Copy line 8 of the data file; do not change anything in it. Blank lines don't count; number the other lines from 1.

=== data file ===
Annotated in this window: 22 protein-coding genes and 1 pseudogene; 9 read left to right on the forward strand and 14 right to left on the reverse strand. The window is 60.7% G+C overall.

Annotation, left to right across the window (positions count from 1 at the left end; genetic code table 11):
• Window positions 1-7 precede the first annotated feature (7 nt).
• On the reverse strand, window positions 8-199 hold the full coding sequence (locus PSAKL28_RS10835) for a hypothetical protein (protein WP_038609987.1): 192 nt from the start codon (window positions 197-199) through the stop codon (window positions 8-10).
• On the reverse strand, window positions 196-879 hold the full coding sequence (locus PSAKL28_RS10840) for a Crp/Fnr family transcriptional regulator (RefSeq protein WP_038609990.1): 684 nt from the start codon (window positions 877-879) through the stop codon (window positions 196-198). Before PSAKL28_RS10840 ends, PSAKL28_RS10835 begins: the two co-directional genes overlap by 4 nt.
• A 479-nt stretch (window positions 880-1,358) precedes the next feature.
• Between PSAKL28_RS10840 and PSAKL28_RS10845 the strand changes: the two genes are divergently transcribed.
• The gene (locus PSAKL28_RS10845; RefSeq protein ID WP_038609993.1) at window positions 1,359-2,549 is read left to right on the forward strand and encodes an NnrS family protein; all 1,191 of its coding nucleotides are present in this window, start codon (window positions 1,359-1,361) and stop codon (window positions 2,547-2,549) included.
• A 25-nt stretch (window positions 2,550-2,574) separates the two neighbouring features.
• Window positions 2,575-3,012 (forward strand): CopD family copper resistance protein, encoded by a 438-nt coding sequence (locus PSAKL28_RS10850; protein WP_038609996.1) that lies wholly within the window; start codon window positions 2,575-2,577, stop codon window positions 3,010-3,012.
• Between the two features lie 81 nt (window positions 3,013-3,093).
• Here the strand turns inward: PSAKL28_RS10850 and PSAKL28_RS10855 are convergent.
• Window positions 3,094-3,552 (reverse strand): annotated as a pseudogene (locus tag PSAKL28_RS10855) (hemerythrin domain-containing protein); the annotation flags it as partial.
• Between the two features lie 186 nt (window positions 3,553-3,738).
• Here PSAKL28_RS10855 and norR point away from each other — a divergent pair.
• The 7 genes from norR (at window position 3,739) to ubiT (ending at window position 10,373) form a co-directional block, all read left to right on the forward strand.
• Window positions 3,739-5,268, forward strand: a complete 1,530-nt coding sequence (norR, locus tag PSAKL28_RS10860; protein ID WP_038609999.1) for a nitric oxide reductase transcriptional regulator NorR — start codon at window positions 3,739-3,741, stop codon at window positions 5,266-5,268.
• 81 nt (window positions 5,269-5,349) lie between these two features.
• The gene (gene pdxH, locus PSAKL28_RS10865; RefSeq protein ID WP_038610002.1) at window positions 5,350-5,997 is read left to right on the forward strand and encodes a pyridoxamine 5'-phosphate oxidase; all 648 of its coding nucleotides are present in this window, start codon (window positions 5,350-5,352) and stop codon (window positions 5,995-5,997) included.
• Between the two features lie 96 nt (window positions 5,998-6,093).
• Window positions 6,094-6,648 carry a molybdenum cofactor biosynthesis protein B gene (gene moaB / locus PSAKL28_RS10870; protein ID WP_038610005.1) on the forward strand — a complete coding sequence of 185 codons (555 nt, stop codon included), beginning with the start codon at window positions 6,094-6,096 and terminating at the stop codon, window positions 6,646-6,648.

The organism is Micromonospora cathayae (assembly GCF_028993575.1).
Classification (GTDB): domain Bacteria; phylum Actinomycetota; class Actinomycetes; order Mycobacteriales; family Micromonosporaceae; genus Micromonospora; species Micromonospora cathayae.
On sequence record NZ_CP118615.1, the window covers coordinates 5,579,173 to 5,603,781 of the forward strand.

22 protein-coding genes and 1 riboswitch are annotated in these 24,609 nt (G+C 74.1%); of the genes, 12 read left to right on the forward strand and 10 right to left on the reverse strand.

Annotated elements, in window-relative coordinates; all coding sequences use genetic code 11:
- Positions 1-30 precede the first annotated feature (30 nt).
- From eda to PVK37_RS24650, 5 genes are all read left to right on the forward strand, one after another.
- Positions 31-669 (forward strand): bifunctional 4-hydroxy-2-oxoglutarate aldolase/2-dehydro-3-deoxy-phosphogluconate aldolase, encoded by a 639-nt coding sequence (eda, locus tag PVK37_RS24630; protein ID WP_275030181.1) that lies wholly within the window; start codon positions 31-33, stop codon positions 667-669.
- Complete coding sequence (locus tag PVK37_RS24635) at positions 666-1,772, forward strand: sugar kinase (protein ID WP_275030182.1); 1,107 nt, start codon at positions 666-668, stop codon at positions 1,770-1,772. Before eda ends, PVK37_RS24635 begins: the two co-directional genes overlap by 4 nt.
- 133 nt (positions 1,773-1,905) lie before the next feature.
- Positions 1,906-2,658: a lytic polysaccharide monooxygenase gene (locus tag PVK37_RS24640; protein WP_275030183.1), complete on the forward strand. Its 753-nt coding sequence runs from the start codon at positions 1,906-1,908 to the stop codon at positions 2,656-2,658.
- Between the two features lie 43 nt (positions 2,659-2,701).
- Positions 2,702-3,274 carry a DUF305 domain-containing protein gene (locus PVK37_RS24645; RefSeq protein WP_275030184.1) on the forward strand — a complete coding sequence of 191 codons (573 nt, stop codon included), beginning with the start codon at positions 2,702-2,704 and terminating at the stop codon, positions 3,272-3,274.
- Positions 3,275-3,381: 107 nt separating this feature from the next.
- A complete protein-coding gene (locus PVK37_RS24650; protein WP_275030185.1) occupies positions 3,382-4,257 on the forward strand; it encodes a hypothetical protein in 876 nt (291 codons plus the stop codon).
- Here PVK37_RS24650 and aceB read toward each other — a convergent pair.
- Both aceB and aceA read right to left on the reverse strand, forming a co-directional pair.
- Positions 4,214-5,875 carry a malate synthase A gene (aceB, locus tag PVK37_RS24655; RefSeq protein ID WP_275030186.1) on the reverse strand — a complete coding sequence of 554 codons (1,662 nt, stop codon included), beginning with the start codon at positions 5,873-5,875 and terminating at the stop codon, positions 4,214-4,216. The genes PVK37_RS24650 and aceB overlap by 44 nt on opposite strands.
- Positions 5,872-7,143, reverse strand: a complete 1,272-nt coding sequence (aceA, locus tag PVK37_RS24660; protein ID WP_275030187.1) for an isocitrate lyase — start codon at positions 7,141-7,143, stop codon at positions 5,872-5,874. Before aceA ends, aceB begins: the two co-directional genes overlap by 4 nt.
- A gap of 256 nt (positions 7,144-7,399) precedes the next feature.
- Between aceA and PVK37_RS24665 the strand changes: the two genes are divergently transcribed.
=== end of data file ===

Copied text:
• The gene (locus PSAKL28_RS10845; RefSeq protein ID WP_038609993.1) at window positions 1,359-2,549 is read left to right on the forward strand and encodes an NnrS family protein; all 1,191 of its coding nucleotides are present in this window, start codon (window positions 1,359-1,361) and stop codon (window positions 2,547-2,549) included.